Self-titled album - The Recollective - overflowing with irresistible flair(January 10, 2018)
There’s always a place for artists that blend original and traditional material, they are both the foundation and the potential of folk music ... respect for heritage combined with a fearless desire to innovate. And that describes the music of The Recollective and their product of largely Irish and Scottish folk traditions. Their self-titled debut album, which harvests songs and tunes from the width and breadth of those traditions, added to their own striking invention and composition, creates a distinctive album overflowing with irresistible flair.
Listening to The Recollective immediately recognises musical symbiosis at work between talented musicians, clearly as at home with their music as they are with each other ... playing with this level of synergy and sensitivity doesn’t just happen. They open with a self-penned tune fastened to a pair of ‘traditionals’, ‘The Recollective March/ John Naughton’s/ The Humours of Westport’ and it’s instantly obvious their interaction is tight as it gets, from there, the Scottish song ‘Baron’s Heir’ takes over, before a sparkling set of Irish traditional reels ‘Reilly’s/ The Crosses of Annagh/ Jack Coughlan’s’. The band spreads its combination of creation and influence further with ‘Warren Carr/ The Birds’, blending a tune from a Danish accordionist with an original into ‘Vals Til Mor Og Far/ The Midge’, an interpretation of the many versioned and titled ‘Billy Taylor’ and an iridescent tune set ‘Nearly There/ Paddy Fahey’s/ The Running Jig’.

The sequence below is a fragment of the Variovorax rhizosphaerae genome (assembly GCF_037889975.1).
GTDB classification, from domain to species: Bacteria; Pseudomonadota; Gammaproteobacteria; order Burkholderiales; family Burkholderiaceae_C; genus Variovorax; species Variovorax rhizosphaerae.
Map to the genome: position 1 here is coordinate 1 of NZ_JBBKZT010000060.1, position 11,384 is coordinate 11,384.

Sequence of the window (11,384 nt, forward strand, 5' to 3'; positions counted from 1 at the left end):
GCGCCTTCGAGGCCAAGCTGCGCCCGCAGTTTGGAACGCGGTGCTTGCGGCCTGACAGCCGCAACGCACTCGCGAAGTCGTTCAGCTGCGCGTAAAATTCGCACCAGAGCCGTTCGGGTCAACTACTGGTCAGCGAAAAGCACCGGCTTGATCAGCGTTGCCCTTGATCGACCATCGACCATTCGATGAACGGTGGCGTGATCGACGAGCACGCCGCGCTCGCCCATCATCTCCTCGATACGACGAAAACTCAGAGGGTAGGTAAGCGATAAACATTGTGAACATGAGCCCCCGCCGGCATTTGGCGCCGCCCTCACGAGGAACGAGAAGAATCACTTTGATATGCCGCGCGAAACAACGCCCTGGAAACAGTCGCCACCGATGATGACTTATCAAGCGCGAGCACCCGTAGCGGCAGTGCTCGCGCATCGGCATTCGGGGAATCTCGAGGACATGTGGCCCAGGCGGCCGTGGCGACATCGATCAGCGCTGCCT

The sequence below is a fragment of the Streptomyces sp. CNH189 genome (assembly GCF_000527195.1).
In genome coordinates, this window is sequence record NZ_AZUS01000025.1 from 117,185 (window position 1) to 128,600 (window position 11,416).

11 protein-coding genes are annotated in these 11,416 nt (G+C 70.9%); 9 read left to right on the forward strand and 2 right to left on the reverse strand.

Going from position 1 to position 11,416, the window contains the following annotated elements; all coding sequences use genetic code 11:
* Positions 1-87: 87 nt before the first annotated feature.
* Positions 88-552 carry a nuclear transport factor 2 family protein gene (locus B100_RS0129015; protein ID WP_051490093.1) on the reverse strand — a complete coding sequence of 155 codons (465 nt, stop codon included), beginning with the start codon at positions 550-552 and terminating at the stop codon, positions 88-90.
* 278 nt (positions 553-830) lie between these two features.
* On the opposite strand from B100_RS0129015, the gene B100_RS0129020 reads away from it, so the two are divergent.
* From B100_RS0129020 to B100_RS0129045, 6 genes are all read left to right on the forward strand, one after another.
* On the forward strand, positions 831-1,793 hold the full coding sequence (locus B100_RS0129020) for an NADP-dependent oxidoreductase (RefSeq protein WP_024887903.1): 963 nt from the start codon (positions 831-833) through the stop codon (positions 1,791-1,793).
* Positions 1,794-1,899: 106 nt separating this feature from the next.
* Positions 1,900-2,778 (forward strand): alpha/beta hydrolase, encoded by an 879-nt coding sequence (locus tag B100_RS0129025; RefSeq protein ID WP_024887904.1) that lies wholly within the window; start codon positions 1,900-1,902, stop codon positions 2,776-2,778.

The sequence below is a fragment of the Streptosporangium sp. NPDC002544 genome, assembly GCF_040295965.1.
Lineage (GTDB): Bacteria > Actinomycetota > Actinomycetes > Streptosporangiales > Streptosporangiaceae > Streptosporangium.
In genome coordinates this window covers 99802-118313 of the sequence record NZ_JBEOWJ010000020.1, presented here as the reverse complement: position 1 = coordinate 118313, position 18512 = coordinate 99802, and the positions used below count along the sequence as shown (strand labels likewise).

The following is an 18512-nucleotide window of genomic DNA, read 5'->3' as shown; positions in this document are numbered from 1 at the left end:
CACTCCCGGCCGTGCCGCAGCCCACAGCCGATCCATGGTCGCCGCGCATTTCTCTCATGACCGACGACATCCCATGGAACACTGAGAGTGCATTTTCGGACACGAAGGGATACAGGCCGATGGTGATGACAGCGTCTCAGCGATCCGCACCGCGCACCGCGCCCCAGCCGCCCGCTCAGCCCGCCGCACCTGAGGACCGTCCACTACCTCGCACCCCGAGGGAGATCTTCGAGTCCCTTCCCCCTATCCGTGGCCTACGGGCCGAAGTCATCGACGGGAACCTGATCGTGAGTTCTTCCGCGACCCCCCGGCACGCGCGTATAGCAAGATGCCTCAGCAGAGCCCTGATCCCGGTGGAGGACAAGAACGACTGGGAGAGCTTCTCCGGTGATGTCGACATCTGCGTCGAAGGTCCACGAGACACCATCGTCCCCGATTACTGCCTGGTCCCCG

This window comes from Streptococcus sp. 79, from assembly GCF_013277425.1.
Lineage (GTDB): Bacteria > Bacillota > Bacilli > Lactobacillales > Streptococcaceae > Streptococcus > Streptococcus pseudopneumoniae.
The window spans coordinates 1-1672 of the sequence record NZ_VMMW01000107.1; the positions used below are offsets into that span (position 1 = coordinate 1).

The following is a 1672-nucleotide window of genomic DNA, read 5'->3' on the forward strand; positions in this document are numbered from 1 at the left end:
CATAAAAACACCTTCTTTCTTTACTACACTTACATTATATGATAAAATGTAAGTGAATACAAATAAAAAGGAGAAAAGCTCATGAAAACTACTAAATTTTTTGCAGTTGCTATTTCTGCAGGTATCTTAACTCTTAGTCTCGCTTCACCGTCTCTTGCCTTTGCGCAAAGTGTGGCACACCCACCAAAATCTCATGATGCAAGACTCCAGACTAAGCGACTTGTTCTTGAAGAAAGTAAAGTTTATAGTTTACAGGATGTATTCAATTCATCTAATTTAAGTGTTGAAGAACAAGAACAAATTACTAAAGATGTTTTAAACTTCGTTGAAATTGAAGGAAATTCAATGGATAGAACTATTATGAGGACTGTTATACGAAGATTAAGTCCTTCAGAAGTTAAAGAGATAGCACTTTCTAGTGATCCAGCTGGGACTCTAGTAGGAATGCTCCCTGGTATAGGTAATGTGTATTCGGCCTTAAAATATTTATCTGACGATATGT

A betting man would place a sizeable wager on success for this band, although I’m not a gambler, I reckon that success for The Recollective is guaranteed.
The Recollective are Calum Morrison (vocals, guitar) Karen Hickey (fiddle) Michael Coult (flute) and Kieran Leonard (bodhrán, drums).
Review: Tim Carroll